Latonka smiled. "The next phase can mean many things, one of which is passing on to the spirit world. Whether or not that is what it will be for you remains to be seen. Come. We have much preparations to make." With that, the Indian turned and began walking. Trader fell into step beside his old friend, pausing only long enough to look back toward where the wags were parked. He waved toward where he could see Abe sitting up, trying to make out what was happening. The little guy waved back hesitantly, and Trader turned and walked off into the night.
One year after leaving his former life behind, Trader was once again moving across Deathlands. This time, however, he wasn't in command of the armored wags that had taken up more than half of his fifty-plus years. Now, he was playing the part of a hired secman, helping guard a wagtrain of people moving west. And for the first time in years, he was relatively pain-free.
Latonka had put him through a series of rituals designed to cleanse the body and soul, preparing him for "the next phase". Trader had gone willingly, fully expecting to die in the process. And yet, here he was, feeling like a man ten years younger. For the most part, it seemed like the rad cancer that had been eating away his insides was gone. No more puking up blood, no more racking cough.
But the rituals had changed him in other ways as well. He found himself making mistakes more and more. Mostly just little mistakes, like forgetting someone's name. Which tended to piss him off. Trader had always prided himself on his memory, and to see it starting to slip away was not something he liked. Being a man of action, the more he got pissed off, the more he began to lash out. He became increasingly more brutal in the way he handled things, especially when it came to killing.
Still, being back on the open road had lifted his spirits considerably. It wasn't easy for a man known the length and breadth of Deathlands to maintain anonymity, but Trader did it, and had some fun at the same time. People popped up now and then who thought they recognized him as the leader of the armored wags. People who had had dealings in the past with Trader. But by the time they had parted company, their suspicions had been laid to rest. This man wasn't the Trader. He was just another nameless secman for another wagtrain. The Trader was dead.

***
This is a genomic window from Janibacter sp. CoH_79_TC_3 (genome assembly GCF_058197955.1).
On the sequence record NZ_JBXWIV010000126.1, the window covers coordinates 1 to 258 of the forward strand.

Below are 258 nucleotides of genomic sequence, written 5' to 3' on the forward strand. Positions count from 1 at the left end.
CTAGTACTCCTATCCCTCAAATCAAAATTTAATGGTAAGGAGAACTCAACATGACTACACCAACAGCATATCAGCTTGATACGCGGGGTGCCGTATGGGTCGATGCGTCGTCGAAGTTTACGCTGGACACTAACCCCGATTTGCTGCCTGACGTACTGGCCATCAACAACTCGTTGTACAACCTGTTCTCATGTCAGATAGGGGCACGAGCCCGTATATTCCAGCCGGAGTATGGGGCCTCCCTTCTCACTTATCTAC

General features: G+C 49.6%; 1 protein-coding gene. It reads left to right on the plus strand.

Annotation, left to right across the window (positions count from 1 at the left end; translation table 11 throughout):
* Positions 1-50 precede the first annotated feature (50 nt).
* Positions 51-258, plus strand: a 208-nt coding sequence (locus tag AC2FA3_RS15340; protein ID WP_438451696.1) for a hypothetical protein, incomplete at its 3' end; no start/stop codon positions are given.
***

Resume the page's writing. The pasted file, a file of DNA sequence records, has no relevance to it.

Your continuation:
The fun started when the wagtrain reached the ville of Fargo, once the largest city in old North Dakota. This area of the country hadn't been hit nearly as hard as some parts had, mainly due to the fact that there wasn't much military-wise for miles around. On the western side of the state, Minot had been hit the worst, simply because of the missile silos that ringed that area. But that was three hundred miles away. Ninety miles to the north, Grand Forks had taken a nuke because of it's Air Force base. But Fargo wasn't considered a threat.
The wagtrain had been following old Interstate 94 up from the remains of Minneapolis/St Paul, Minnesota, the Twin Cities as they had been called before Skydark. Crossing over the Red River had proven to be easier than expected. The bridge was still mostly intact, and the only problem during the crossing was when one of the lead wags got a little to close to the edge and one of the wheels slipped a bit. It was a hair-raising couple seconds, but the horses proved dependable and pulled the wag safely from the precipice. As it was getting late in the afternoon, the wagmaster decided to make camp in Fargo. He said that a couple miles farther along was where old Interstate 29 crossed Interstate 94, and about a mile north of that was an area that was once the main commercial and tourist district for Fargo, complete with scads of old motels and hotels. The wagtrain headed in that direction, and sure enough, the man was true to his word.
They decided to hole up for the night in one of the larger buildings still in use as a hotel. Part of the sign was missing, but there was enough Ed, one of the other secmen, to recognize it as what was once called Holiday Inn. It was a big, rambling building, with an enormous lobby. After the wagmaster had gotten everyone set up with a room for the night, Trader decided to take a look around the place, to get the "feel" of it, just in case some kind of trouble arose. Wandering around, he passed room after room. To someone who didn't have a knack when it came to directions, it would have been easy to get lost for hours in the place. But Trader moved about like he'd lived there his entire life.